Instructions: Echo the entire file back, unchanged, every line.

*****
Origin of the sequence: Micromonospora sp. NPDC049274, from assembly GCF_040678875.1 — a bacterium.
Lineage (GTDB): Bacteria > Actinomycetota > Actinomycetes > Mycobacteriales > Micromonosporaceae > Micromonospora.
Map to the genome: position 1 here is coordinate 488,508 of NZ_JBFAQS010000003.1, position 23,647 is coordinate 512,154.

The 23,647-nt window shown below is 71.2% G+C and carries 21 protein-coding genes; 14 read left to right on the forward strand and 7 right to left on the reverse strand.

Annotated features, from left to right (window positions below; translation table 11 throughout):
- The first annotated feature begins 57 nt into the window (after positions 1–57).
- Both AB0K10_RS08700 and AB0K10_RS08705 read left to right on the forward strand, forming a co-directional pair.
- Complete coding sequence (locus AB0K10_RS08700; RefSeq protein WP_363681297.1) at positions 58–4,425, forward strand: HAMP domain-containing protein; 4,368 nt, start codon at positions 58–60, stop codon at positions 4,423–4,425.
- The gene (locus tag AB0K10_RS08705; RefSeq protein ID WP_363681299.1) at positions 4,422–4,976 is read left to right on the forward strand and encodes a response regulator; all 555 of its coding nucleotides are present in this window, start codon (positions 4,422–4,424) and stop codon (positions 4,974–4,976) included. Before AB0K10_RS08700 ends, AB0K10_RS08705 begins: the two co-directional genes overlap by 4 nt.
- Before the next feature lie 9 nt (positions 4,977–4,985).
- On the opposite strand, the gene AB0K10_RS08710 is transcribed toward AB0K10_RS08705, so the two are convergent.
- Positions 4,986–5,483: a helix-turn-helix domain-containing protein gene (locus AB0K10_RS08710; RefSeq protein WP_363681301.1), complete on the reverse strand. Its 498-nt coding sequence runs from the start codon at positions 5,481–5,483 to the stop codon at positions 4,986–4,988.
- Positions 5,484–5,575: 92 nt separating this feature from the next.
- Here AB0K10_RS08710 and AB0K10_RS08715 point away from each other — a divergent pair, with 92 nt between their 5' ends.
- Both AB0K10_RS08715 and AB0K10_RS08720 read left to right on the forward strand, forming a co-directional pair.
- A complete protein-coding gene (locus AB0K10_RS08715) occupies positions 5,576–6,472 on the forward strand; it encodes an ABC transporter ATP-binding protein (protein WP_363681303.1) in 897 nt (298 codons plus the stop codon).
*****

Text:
Origin of the sequence: Micromonospora sp. NPDC049274, from assembly GCF_040678875.1 — a bacterium.
Lineage (GTDB): Bacteria > Actinomycetota > Actinomycetes > Mycobacteriales > Micromonosporaceae > Micromonospora.
Map to the genome: position 1 here is coordinate 488,508 of NZ_JBFAQS010000003.1, position 23,647 is coordinate 512,154.

The 23,647-nt window shown below is 71.2% G+C and carries 21 protein-coding genes; 14 read left to right on the forward strand and 7 right to left on the reverse strand.

Annotated features, from left to right (window positions below; translation table 11 throughout):
- The first annotated feature begins 57 nt into the window (after positions 1–57).
- Both AB0K10_RS08700 and AB0K10_RS08705 read left to right on the forward strand, forming a co-directional pair.
- Complete coding sequence (locus AB0K10_RS08700; RefSeq protein WP_363681297.1) at positions 58–4,425, forward strand: HAMP domain-containing protein; 4,368 nt, start codon at positions 58–60, stop codon at positions 4,423–4,425.
- The gene (locus tag AB0K10_RS08705; RefSeq protein ID WP_363681299.1) at positions 4,422–4,976 is read left to right on the forward strand and encodes a response regulator; all 555 of its coding nucleotides are present in this window, start codon (positions 4,422–4,424) and stop codon (positions 4,974–4,976) included. Before AB0K10_RS08700 ends, AB0K10_RS08705 begins: the two co-directional genes overlap by 4 nt.
- Before the next feature lie 9 nt (positions 4,977–4,985).
- On the opposite strand, the gene AB0K10_RS08710 is transcribed toward AB0K10_RS08705, so the two are convergent.
- Positions 4,986–5,483: a helix-turn-helix domain-containing protein gene (locus AB0K10_RS08710; RefSeq protein WP_363681301.1), complete on the reverse strand. Its 498-nt coding sequence runs from the start codon at positions 5,481–5,483 to the stop codon at positions 4,986–4,988.
- Positions 5,484–5,575: 92 nt separating this feature from the next.
- Here AB0K10_RS08710 and AB0K10_RS08715 point away from each other — a divergent pair, with 92 nt between their 5' ends.
- Both AB0K10_RS08715 and AB0K10_RS08720 read left to right on the forward strand, forming a co-directional pair.
- A complete protein-coding gene (locus AB0K10_RS08715) occupies positions 5,576–6,472 on the forward strand; it encodes an ABC transporter ATP-binding protein (protein WP_363681303.1) in 897 nt (298 codons plus the stop codon).